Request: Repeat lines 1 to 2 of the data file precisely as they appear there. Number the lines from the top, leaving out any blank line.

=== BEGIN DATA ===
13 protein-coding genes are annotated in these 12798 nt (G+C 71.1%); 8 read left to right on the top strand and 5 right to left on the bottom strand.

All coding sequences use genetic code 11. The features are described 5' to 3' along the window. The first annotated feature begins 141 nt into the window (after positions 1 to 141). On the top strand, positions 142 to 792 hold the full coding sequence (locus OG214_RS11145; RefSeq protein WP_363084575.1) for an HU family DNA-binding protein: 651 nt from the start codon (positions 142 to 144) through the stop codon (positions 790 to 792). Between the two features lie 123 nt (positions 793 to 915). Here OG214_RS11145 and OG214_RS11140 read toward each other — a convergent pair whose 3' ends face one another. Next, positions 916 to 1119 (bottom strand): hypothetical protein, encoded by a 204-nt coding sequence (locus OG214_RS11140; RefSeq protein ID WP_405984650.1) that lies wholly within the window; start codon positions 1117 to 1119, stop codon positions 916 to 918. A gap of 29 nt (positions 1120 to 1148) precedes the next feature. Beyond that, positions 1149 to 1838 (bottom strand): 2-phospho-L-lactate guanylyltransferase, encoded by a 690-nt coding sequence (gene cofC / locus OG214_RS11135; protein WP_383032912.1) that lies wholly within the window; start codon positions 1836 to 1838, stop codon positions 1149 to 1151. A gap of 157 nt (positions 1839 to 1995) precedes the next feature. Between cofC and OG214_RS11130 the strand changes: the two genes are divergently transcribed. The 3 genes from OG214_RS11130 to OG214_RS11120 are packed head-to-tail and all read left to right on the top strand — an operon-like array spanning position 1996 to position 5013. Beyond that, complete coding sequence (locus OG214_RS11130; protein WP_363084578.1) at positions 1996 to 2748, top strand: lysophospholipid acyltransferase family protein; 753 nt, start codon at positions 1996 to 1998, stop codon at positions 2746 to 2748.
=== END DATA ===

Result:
13 protein-coding genes are annotated in these 12798 nt (G+C 71.1%); 8 read left to right on the top strand and 5 right to left on the bottom strand.

All coding sequences use genetic code 11. The features are described 5' to 3' along the window. The first annotated feature begins 141 nt into the window (after positions 1 to 141). On the top strand, positions 142 to 792 hold the full coding sequence (locus OG214_RS11145; RefSeq protein WP_363084575.1) for an HU family DNA-binding protein: 651 nt from the start codon (positions 142 to 144) through the stop codon (positions 790 to 792). Between the two features lie 123 nt (positions 793 to 915). Here OG214_RS11145 and OG214_RS11140 read toward each other — a convergent pair whose 3' ends face one another. Next, positions 916 to 1119 (bottom strand): hypothetical protein, encoded by a 204-nt coding sequence (locus OG214_RS11140; RefSeq protein ID WP_405984650.1) that lies wholly within the window; start codon positions 1117 to 1119, stop codon positions 916 to 918. A gap of 29 nt (positions 1120 to 1148) precedes the next feature. Beyond that, positions 1149 to 1838 (bottom strand): 2-phospho-L-lactate guanylyltransferase, encoded by a 690-nt coding sequence (gene cofC / locus OG214_RS11135; protein WP_383032912.1) that lies wholly within the window; start codon positions 1836 to 1838, stop codon positions 1149 to 1151. A gap of 157 nt (positions 1839 to 1995) precedes the next feature. Between cofC and OG214_RS11130 the strand changes: the two genes are divergently transcribed. The 3 genes from OG214_RS11130 to OG214_RS11120 are packed head-to-tail and all read left to right on the top strand — an operon-like array spanning position 1996 to position 5013. Beyond that, complete coding sequence (locus OG214_RS11130; protein WP_363084578.1) at positions 1996 to 2748, top strand: lysophospholipid acyltransferase family protein; 753 nt, start codon at positions 1996 to 1998, stop codon at positions 2746 to 2748.